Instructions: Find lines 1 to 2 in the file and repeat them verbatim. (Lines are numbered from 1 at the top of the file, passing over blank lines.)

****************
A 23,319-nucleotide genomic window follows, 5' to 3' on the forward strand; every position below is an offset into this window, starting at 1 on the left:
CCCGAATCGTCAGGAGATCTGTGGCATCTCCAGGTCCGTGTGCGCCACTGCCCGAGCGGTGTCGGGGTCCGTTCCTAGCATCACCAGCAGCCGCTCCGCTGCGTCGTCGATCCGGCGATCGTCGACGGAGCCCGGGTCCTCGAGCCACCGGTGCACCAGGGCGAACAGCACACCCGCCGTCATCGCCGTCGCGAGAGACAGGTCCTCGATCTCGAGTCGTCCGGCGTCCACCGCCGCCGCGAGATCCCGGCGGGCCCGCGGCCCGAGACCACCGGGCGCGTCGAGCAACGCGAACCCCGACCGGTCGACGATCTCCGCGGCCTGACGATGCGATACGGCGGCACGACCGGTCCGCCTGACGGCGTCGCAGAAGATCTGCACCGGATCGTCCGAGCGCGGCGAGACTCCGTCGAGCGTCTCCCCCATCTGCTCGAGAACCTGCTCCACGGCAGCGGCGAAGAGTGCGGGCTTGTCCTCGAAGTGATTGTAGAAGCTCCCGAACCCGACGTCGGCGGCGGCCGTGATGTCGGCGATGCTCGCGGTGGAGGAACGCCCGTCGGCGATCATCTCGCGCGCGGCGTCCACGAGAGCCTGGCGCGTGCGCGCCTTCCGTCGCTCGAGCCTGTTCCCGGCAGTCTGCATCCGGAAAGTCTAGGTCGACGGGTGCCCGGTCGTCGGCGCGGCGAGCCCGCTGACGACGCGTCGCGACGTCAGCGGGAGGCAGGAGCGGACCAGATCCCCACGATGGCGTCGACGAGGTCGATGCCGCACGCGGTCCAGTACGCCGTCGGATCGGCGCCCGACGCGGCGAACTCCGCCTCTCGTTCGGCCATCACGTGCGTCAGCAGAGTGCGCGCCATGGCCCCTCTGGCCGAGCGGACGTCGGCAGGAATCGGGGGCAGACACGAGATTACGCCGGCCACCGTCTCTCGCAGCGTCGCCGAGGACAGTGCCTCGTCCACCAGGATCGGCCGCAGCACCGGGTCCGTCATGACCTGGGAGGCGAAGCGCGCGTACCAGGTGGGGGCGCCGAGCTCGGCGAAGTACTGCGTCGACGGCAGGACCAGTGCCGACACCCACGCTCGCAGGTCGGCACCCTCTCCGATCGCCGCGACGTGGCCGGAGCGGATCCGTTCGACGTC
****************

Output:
A 23,319-nucleotide genomic window follows, 5' to 3' on the forward strand; every position below is an offset into this window, starting at 1 on the left:
CCCGAATCGTCAGGAGATCTGTGGCATCTCCAGGTCCGTGTGCGCCACTGCCCGAGCGGTGTCGGGGTCCGTTCCTAGCATCACCAGCAGCCGCTCCGCTGCGTCGTCGATCCGGCGATCGTCGACGGAGCCCGGGTCCTCGAGCCACCGGTGCACCAGGGCGAACAGCACACCCGCCGTCATCGCCGTCGCGAGAGACAGGTCCTCGATCTCGAGTCGTCCGGCGTCCACCGCCGCCGCGAGATCCCGGCGGGCCCGCGGCCCGAGACCACCGGGCGCGTCGAGCAACGCGAACCCCGACCGGTCGACGATCTCCGCGGCCTGACGATGCGATACGGCGGCACGACCGGTCCGCCTGACGGCGTCGCAGAAGATCTGCACCGGATCGTCCGAGCGCGGCGAGACTCCGTCGAGCGTCTCCCCCATCTGCTCGAGAACCTGCTCCACGGCAGCGGCGAAGAGTGCGGGCTTGTCCTCGAAGTGATTGTAGAAGCTCCCGAACCCGACGTCGGCGGCGGCCGTGATGTCGGCGATGCTCGCGGTGGAGGAACGCCCGTCGGCGATCATCTCGCGCGCGGCGTCCACGAGAGCCTGGCGCGTGCGCGCCTTCCGTCGCTCGAGCCTGTTCCCGGCAGTCTGCATCCGGAAAGTCTAGGTCGACGGGTGCCCGGTCGTCGGCGCGGCGAGCCCGCTGACGACGCGTCGCGACGTCAGCGGGAGGCAGGAGCGGACCAGATCCCCACGATGGCGTCGACGAGGTCGATGCCGCACGCGGTCCAGTACGCCGTCGGATCGGCGCCCGACGCGGCGAACTCCGCCTCTCGTTCGGCCATCACGTGCGTCAGCAGAGTGCGCGCCATGGCCCCTCTGGCCGAGCGGACGTCGGCAGGAATCGGGGGCAGACACGAGATTACGCCGGCCACCGTCTCTCGCAGCGTCGCCGAGGACAGTGCCTCGTCCACCAGGATCGGCCGCAGCACCGGGTCCGTCATGACCTGGGAGGCGAAGCGCGCGTACCAGGTGGGGGCGCCGAGCTCGGCGAAGTACTGCGTCGACGGCAGGACCAGTGCCGACACCCACGCTCGCAGGTCGGCACCCTCTCCGATCGCCGCGACGTGGCCGGAGCGGATCCGTTCGACGTC